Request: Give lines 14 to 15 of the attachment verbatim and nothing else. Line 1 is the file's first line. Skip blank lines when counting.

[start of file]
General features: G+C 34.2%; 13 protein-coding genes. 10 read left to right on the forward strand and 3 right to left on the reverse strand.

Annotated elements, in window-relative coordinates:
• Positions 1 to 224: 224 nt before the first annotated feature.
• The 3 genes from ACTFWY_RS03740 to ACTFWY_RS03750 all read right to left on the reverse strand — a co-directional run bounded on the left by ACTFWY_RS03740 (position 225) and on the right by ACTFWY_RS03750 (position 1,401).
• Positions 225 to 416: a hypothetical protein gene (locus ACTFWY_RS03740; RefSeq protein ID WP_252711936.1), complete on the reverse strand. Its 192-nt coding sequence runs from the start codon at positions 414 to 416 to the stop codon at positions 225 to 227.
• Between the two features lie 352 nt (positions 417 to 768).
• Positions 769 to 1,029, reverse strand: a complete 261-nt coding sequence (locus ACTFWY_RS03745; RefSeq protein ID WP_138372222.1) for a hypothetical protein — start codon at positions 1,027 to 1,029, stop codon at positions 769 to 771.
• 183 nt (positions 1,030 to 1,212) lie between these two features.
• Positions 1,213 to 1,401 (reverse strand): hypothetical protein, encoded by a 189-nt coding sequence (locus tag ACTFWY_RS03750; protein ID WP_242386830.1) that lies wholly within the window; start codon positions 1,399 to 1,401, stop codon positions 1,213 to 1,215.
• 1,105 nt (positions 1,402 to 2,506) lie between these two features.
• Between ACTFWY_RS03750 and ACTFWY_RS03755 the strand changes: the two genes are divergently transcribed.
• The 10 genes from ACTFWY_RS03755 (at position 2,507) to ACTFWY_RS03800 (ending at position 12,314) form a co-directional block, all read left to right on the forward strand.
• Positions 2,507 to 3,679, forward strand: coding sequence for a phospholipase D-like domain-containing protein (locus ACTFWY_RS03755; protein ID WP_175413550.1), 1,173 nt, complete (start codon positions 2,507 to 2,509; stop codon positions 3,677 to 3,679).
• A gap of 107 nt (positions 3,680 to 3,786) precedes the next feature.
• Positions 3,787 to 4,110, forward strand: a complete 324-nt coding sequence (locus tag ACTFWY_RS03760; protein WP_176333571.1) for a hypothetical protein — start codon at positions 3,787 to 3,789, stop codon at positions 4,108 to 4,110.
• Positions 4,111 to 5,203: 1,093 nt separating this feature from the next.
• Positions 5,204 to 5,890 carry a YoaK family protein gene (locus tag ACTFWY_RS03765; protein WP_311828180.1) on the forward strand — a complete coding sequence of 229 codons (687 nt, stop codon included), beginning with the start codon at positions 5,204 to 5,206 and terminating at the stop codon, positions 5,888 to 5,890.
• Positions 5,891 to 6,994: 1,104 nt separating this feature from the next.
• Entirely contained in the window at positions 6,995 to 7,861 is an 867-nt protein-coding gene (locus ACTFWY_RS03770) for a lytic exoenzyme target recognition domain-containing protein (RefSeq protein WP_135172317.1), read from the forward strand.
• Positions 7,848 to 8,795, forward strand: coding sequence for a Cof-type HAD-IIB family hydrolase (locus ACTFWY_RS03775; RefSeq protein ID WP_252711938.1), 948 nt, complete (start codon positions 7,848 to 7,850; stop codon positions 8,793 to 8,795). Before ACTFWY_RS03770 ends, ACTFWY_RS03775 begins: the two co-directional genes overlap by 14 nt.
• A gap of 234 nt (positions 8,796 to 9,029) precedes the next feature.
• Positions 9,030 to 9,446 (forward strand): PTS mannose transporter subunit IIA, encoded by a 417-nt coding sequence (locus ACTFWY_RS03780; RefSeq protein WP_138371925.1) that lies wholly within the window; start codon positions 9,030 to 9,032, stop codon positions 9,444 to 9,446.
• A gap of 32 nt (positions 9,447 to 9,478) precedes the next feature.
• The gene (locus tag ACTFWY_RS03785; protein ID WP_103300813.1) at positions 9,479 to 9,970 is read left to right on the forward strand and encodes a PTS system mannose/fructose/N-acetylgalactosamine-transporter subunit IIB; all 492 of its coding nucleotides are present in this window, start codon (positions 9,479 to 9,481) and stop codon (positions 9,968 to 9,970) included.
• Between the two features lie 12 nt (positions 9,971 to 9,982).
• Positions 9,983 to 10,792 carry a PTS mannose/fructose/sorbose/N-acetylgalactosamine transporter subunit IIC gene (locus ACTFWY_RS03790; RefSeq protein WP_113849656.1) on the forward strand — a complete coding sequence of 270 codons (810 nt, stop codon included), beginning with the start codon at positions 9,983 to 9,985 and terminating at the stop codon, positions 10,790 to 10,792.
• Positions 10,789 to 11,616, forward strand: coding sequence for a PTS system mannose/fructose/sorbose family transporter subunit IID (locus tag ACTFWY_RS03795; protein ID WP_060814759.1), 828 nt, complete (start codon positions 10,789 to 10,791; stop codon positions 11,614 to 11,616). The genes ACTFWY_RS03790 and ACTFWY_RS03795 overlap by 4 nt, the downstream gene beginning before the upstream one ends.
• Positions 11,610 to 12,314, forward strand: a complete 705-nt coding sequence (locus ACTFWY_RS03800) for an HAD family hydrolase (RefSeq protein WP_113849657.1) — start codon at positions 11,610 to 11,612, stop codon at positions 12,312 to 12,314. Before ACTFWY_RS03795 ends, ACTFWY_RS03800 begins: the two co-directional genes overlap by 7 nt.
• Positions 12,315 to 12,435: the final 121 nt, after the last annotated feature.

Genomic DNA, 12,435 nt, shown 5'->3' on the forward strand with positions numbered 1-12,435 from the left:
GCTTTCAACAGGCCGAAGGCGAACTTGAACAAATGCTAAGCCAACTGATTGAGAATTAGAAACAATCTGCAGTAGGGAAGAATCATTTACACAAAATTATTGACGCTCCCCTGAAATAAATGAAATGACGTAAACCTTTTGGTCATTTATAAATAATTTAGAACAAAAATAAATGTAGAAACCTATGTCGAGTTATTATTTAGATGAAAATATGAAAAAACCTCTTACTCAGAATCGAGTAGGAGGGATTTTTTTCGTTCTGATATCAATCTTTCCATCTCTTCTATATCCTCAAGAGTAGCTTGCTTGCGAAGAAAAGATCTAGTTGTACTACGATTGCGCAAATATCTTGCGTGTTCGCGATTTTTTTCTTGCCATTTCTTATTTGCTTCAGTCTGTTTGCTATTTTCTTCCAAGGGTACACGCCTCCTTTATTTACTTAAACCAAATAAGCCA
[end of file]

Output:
• A gap of 107 nt (positions 3,680 to 3,786) precedes the next feature.
• Positions 3,787 to 4,110, forward strand: a complete 324-nt coding sequence (locus tag ACTFWY_RS03760; protein WP_176333571.1) for a hypothetical protein — start codon at positions 3,787 to 3,789, stop codon at positions 4,108 to 4,110.